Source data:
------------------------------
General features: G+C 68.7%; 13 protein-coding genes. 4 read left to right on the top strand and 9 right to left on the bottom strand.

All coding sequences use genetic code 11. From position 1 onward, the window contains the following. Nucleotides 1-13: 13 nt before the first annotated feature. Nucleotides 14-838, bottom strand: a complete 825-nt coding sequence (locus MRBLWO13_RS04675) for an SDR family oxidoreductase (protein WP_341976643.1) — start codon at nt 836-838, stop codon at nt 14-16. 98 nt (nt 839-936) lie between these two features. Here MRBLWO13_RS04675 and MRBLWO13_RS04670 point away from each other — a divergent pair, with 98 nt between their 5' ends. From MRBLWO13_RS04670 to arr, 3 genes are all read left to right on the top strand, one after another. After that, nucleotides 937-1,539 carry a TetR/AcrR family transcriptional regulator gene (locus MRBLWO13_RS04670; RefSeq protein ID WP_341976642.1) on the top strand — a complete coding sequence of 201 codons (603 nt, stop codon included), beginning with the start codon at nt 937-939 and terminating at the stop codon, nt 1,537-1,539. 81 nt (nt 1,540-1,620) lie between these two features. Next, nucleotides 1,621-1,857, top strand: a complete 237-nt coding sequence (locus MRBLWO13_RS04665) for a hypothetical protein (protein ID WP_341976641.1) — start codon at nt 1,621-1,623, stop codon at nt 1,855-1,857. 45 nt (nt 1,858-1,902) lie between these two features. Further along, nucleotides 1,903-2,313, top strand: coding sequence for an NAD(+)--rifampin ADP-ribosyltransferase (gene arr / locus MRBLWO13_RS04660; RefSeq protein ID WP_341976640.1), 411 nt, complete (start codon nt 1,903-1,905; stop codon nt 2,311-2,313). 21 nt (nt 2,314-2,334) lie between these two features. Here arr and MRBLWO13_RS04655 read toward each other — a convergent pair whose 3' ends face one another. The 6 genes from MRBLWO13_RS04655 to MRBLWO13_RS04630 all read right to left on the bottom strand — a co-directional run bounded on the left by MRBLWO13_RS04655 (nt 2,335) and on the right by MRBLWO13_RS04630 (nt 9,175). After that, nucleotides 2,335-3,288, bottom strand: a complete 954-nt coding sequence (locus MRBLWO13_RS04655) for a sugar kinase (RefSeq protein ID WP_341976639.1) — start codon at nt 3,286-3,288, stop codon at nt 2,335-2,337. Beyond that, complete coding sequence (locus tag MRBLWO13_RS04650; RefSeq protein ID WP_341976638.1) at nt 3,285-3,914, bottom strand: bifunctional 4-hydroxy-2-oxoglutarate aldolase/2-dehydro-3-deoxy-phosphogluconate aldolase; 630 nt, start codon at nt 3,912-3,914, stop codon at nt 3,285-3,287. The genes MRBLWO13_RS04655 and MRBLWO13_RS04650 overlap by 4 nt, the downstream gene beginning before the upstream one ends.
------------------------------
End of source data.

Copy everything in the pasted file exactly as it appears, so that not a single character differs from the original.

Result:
General features: G+C 68.7%; 13 protein-coding genes. 4 read left to right on the top strand and 9 right to left on the bottom strand.

All coding sequences use genetic code 11. From position 1 onward, the window contains the following. Nucleotides 1-13: 13 nt before the first annotated feature. Nucleotides 14-838, bottom strand: a complete 825-nt coding sequence (locus MRBLWO13_RS04675) for an SDR family oxidoreductase (protein WP_341976643.1) — start codon at nt 836-838, stop codon at nt 14-16. 98 nt (nt 839-936) lie between these two features. Here MRBLWO13_RS04675 and MRBLWO13_RS04670 point away from each other — a divergent pair, with 98 nt between their 5' ends. From MRBLWO13_RS04670 to arr, 3 genes are all read left to right on the top strand, one after another. After that, nucleotides 937-1,539 carry a TetR/AcrR family transcriptional regulator gene (locus MRBLWO13_RS04670; RefSeq protein ID WP_341976642.1) on the top strand — a complete coding sequence of 201 codons (603 nt, stop codon included), beginning with the start codon at nt 937-939 and terminating at the stop codon, nt 1,537-1,539. 81 nt (nt 1,540-1,620) lie between these two features. Next, nucleotides 1,621-1,857, top strand: a complete 237-nt coding sequence (locus MRBLWO13_RS04665) for a hypothetical protein (protein ID WP_341976641.1) — start codon at nt 1,621-1,623, stop codon at nt 1,855-1,857. 45 nt (nt 1,858-1,902) lie between these two features. Further along, nucleotides 1,903-2,313, top strand: coding sequence for an NAD(+)--rifampin ADP-ribosyltransferase (gene arr / locus MRBLWO13_RS04660; RefSeq protein ID WP_341976640.1), 411 nt, complete (start codon nt 1,903-1,905; stop codon nt 2,311-2,313). 21 nt (nt 2,314-2,334) lie between these two features. Here arr and MRBLWO13_RS04655 read toward each other — a convergent pair whose 3' ends face one another. The 6 genes from MRBLWO13_RS04655 to MRBLWO13_RS04630 all read right to left on the bottom strand — a co-directional run bounded on the left by MRBLWO13_RS04655 (nt 2,335) and on the right by MRBLWO13_RS04630 (nt 9,175). After that, nucleotides 2,335-3,288, bottom strand: a complete 954-nt coding sequence (locus MRBLWO13_RS04655) for a sugar kinase (RefSeq protein ID WP_341976639.1) — start codon at nt 3,286-3,288, stop codon at nt 2,335-2,337. Beyond that, complete coding sequence (locus tag MRBLWO13_RS04650; RefSeq protein ID WP_341976638.1) at nt 3,285-3,914, bottom strand: bifunctional 4-hydroxy-2-oxoglutarate aldolase/2-dehydro-3-deoxy-phosphogluconate aldolase; 630 nt, start codon at nt 3,912-3,914, stop codon at nt 3,285-3,287. The genes MRBLWO13_RS04655 and MRBLWO13_RS04650 overlap by 4 nt, the downstream gene beginning before the upstream one ends.